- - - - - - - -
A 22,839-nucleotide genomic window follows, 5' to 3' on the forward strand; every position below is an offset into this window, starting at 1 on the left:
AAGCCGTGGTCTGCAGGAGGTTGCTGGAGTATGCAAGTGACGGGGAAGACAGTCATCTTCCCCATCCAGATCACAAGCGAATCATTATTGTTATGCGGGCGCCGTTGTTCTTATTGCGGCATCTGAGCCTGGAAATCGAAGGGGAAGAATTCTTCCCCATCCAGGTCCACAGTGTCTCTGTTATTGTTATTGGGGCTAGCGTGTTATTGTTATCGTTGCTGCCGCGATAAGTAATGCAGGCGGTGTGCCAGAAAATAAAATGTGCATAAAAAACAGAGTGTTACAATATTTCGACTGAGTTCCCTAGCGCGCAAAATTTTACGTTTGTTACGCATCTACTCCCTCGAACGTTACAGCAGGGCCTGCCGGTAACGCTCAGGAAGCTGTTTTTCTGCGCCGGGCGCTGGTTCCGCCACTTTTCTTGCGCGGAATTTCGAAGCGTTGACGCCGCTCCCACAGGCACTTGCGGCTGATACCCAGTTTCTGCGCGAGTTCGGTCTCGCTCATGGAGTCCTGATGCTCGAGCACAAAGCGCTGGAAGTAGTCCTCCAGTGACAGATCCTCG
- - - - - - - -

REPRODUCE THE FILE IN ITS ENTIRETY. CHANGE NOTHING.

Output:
A 22,839-nucleotide genomic window follows, 5' to 3' on the forward strand; every position below is an offset into this window, starting at 1 on the left:
AAGCCGTGGTCTGCAGGAGGTTGCTGGAGTATGCAAGTGACGGGGAAGACAGTCATCTTCCCCATCCAGATCACAAGCGAATCATTATTGTTATGCGGGCGCCGTTGTTCTTATTGCGGCATCTGAGCCTGGAAATCGAAGGGGAAGAATTCTTCCCCATCCAGGTCCACAGTGTCTCTGTTATTGTTATTGGGGCTAGCGTGTTATTGTTATCGTTGCTGCCGCGATAAGTAATGCAGGCGGTGTGCCAGAAAATAAAATGTGCATAAAAAACAGAGTGTTACAATATTTCGACTGAGTTCCCTAGCGCGCAAAATTTTACGTTTGTTACGCATCTACTCCCTCGAACGTTACAGCAGGGCCTGCCGGTAACGCTCAGGAAGCTGTTTTTCTGCGCCGGGCGCTGGTTCCGCCACTTTTCTTGCGCGGAATTTCGAAGCGTTGACGCCGCTCCCACAGGCACTTGCGGCTGATACCCAGTTTCTGCGCGAGTTCGGTCTCGCTCATGGAGTCCTGATGCTCGAGCACAAAGCGCTGGAAGTAGTCCTCCAGTGACAGATCCTCG